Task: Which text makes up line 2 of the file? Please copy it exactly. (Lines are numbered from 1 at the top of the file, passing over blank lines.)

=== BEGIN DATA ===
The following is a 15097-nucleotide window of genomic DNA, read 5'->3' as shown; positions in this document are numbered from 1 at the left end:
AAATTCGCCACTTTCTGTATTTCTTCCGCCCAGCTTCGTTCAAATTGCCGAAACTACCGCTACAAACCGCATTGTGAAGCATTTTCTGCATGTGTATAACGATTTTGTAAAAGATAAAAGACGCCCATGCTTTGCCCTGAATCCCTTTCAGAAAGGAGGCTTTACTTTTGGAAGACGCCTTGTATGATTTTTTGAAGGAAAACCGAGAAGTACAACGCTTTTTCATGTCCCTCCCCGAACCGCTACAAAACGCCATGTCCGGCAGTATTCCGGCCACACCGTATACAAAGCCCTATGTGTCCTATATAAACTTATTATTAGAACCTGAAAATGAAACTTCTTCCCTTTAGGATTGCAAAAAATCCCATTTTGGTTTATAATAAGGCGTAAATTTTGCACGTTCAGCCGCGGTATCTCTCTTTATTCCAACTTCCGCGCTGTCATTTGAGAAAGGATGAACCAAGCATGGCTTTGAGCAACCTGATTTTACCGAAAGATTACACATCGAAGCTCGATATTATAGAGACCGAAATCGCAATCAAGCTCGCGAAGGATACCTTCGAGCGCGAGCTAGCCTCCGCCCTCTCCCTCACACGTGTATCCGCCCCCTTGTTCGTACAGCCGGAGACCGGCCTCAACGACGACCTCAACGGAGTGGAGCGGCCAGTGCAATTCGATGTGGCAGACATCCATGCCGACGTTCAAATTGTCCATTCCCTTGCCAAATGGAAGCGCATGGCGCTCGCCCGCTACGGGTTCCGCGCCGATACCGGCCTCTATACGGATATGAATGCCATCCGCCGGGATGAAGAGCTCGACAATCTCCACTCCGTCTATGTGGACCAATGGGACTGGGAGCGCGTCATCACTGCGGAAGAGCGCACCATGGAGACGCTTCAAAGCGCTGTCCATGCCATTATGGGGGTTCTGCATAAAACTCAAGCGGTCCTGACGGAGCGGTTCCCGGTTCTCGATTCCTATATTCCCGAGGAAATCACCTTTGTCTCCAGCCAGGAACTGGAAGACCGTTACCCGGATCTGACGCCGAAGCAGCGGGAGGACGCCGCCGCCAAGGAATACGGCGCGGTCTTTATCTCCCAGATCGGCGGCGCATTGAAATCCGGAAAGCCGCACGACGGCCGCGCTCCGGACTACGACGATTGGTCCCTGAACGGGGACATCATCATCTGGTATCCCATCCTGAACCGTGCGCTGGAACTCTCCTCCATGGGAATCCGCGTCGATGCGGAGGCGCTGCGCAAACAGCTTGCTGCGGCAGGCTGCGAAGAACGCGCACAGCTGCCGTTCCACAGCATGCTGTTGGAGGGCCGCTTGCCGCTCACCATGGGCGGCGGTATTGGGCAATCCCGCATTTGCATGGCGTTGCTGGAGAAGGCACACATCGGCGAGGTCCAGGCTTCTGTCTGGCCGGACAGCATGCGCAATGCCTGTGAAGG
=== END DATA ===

AAATTCGCCACTTTCTGTATTTCTTCCGCCCAGCTTCGTTCAAATTGCCGAAACTACCGCTACAAACCGCATTGTGAAGCATTTTCTGCATGTGTATAACGATTTTGTAAAAGATAAAAGACGCCCATGCTTTGCCCTGAATCCCTTTCAGAAAGGAGGCTTTACTTTTGGAAGACGCCTTGTATGATTTTTTGAAGGAAAACCGAGAAGTACAACGCTTTTTCATGTCCCTCCCCGAACCGCTACAAAACGCCATGTCCGGCAGTATTCCGGCCACACCGTATACAAAGCCCTATGTGTCCTATATAAACTTATTATTAGAACCTGAAAATGAAACTTCTTCCCTTTAGGATTGCAAAAAATCCCATTTTGGTTTATAATAAGGCGTAAATTTTGCACGTTCAGCCGCGGTATCTCTCTTTATTCCAACTTCCGCGCTGTCATTTGAGAAAGGATGAACCAAGCATGGCTTTGAGCAACCTGATTTTACCGAAAGATTACACATCGAAGCTCGATATTATAGAGACCGAAATCGCAATCAAGCTCGCGAAGGATACCTTCGAGCGCGAGCTAGCCTCCGCCCTCTCCCTCACACGTGTATCCGCCCCCTTGTTCGTACAGCCGGAGACCGGCCTCAACGACGACCTCAACGGAGTGGAGCGGCCAGTGCAATTCGATGTGGCAGACATCCATGCCGACGTTCAAATTGTCCATTCCCTTGCCAAATGGAAGCGCATGGCGCTCGCCCGCTACGGGTTCCGCGCCGATACCGGCCTCTATACGGATATGAATGCCATCCGCCGGGATGAAGAGCTCGACAATCTCCACTCCGTCTATGTGGACCAATGGGACTGGGAGCGCGTCATCACTGCGGAAGAGCGCACCATGGAGACGCTTCAAAGCGCTGTCCATGCCATTATGGGGGTTCTGCATAAAACTCAAGCGGTCCTGACGGAGCGGTTCCCGGTTCTCGATTCCTATATTCCCGAGGAAATCACCTTTGTCTCCAGCCAGGAACTGGAAGACCGTTACCCGGATCTGACGCCGAAGCAGCGGGAGGACGCCGCCGCCAAGGAATACGGCGCGGTCTTTATCTCCCAGATCGGCGGCGCATTGAAATCCGGAAAGCCGCACGACGGCCGCGCTCCGGACTACGACGATTGGTCCCTGAACGGGGACATCATCATCTGGTATCCCATCCTGAACCGTGCGCTGGAACTCTCCTCCATGGGAATCCGCGTCGATGCGGAGGCGCTGCGCAAACAGCTTGCTGCGGCAGGCTGCGAAGAACGCGCACAGCTGCCGTTCCACAGCATGCTGTTGGAGGGCCGCTTGCCGCTCACCATGGGCGGCGGTATTGGGCAATCCCGCATTTGCATGGCGTTGCTGGAGAAGGCACACATCGGCGAGGTCCAGGCTTCTGTCTGGCCGGACAGCATGCGCAATGCCTGTGAAGG